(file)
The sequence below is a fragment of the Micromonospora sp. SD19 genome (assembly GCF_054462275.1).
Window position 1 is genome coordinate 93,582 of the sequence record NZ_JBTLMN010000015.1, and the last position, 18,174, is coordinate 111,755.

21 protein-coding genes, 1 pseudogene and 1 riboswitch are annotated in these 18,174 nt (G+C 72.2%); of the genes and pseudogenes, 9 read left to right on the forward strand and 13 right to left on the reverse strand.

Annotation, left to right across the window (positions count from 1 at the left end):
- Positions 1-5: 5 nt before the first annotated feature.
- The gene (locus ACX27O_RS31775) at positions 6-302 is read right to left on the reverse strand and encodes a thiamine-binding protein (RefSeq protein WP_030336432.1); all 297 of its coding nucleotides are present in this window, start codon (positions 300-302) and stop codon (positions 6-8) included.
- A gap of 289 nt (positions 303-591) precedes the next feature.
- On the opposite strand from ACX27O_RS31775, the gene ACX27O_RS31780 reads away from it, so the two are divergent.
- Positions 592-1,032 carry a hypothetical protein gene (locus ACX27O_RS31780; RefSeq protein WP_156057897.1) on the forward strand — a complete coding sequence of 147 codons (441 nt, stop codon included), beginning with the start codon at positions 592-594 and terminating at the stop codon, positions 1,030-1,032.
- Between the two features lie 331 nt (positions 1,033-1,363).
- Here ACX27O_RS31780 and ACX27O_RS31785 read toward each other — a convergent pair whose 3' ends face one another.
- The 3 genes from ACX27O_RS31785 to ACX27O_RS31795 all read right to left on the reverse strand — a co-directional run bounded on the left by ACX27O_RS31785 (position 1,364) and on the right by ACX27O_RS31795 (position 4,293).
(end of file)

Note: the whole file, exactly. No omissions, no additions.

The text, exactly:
The sequence below is a fragment of the Micromonospora sp. SD19 genome (assembly GCF_054462275.1).
Window position 1 is genome coordinate 93,582 of the sequence record NZ_JBTLMN010000015.1, and the last position, 18,174, is coordinate 111,755.

21 protein-coding genes, 1 pseudogene and 1 riboswitch are annotated in these 18,174 nt (G+C 72.2%); of the genes and pseudogenes, 9 read left to right on the forward strand and 13 right to left on the reverse strand.

Annotation, left to right across the window (positions count from 1 at the left end):
- Positions 1-5: 5 nt before the first annotated feature.
- The gene (locus ACX27O_RS31775) at positions 6-302 is read right to left on the reverse strand and encodes a thiamine-binding protein (RefSeq protein WP_030336432.1); all 297 of its coding nucleotides are present in this window, start codon (positions 300-302) and stop codon (positions 6-8) included.
- A gap of 289 nt (positions 303-591) precedes the next feature.
- On the opposite strand from ACX27O_RS31775, the gene ACX27O_RS31780 reads away from it, so the two are divergent.
- Positions 592-1,032 carry a hypothetical protein gene (locus ACX27O_RS31780; RefSeq protein WP_156057897.1) on the forward strand — a complete coding sequence of 147 codons (441 nt, stop codon included), beginning with the start codon at positions 592-594 and terminating at the stop codon, positions 1,030-1,032.
- Between the two features lie 331 nt (positions 1,033-1,363).
- Here ACX27O_RS31780 and ACX27O_RS31785 read toward each other — a convergent pair whose 3' ends face one another.
- The 3 genes from ACX27O_RS31785 to ACX27O_RS31795 all read right to left on the reverse strand — a co-directional run bounded on the left by ACX27O_RS31785 (position 1,364) and on the right by ACX27O_RS31795 (position 4,293).